Support Data Collection on Traffic Stops

TAKE ACTION NOW

More than a decade ago, Illinois began collecting basic data about all traffic stops in Illinois — including the race and gender of the driver, as well as the reason for (and outcome of) the stop. The data has proved invaluable. Each year, it consistently demonstrates that motorists of color are more likely to be stopped and asked to consent to their vehicle being searched.

For this reason, collecting this data remains an important tool for police officers and the public to identify and combat racial disparities in law enforcement. But if we do not act soon, collection of this valuable data will end. This keeps the current practice in place. The proposal also ensures that the State continues to study and identify the best use of technology to collect, compile and analyze data on these stops.

Tell your State Senator that you support continuing data collection in Illinois.

Message Recipients:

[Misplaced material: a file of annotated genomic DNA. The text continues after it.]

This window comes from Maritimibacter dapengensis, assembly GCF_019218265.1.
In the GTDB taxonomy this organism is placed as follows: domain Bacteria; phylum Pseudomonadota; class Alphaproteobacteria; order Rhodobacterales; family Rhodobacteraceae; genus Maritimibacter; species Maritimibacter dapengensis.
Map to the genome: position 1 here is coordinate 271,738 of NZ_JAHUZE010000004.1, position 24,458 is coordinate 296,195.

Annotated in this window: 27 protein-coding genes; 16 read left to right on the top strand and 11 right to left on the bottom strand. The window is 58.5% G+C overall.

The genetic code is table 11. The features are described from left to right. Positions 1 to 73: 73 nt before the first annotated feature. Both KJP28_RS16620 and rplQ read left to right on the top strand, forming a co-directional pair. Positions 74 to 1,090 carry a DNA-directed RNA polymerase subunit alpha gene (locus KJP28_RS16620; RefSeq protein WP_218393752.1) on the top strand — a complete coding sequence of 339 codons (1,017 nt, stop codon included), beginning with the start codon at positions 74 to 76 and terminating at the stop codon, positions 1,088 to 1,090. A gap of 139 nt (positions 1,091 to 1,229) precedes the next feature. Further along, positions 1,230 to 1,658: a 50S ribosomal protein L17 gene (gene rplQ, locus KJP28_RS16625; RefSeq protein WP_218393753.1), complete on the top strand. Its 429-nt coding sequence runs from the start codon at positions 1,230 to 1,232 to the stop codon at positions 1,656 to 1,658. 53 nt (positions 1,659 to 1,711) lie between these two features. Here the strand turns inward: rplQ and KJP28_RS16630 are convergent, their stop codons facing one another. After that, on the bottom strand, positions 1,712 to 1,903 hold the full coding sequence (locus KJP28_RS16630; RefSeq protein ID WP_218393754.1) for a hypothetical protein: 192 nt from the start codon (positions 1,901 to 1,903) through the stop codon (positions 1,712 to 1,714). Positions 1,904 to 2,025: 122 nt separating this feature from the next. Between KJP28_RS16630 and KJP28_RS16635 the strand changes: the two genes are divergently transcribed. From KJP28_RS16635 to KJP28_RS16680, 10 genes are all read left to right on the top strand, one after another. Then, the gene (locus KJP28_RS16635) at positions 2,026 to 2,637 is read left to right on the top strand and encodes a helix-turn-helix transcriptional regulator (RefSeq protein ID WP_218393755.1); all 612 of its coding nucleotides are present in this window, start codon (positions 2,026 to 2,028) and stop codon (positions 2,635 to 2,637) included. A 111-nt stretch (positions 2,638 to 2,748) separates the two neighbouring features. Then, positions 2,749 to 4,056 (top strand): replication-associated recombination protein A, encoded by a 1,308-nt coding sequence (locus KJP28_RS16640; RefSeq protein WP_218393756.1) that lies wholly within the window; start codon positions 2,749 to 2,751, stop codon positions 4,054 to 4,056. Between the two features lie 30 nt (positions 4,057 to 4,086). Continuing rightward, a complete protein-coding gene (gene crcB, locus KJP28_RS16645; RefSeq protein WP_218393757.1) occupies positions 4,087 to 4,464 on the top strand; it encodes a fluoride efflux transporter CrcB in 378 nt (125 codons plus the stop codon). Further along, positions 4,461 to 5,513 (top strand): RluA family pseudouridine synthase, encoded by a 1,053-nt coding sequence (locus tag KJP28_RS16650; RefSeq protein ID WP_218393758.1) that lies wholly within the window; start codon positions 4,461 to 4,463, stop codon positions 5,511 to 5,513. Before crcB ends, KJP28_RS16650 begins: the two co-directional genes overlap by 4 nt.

Your State Upper Chamber Representatives

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Your Message
Dear Senator,

For more than a decade in Illinois, data collection around police stops for drivers and pedestrians has served as an important tool for police officers and the public to identify and combat racial disparities in law enforcement. The data allows concerns of Illinois citizens to be better addressed, resources such as specialized training to be provided, the honest efforts of Illinois' law enforcement professionals to be demonstrated, and the civil rights of all Illinois citizens to be protected.

Despite improvements in the reporting from some departments, the data for 2016 released by the Illinois Department of Transportation shows continued racial disparities in traffic stops and consent searches. Only by collecting, analyzing and confronting this data will we see a review of policies and training and can lead to implementation of practices that prevent biased policing.

The current practice of collecting this data – is good policy for the public and for police. I urge you to support this important measure.

Sincerely,

[First Name] [Last Name]
[Your Address]

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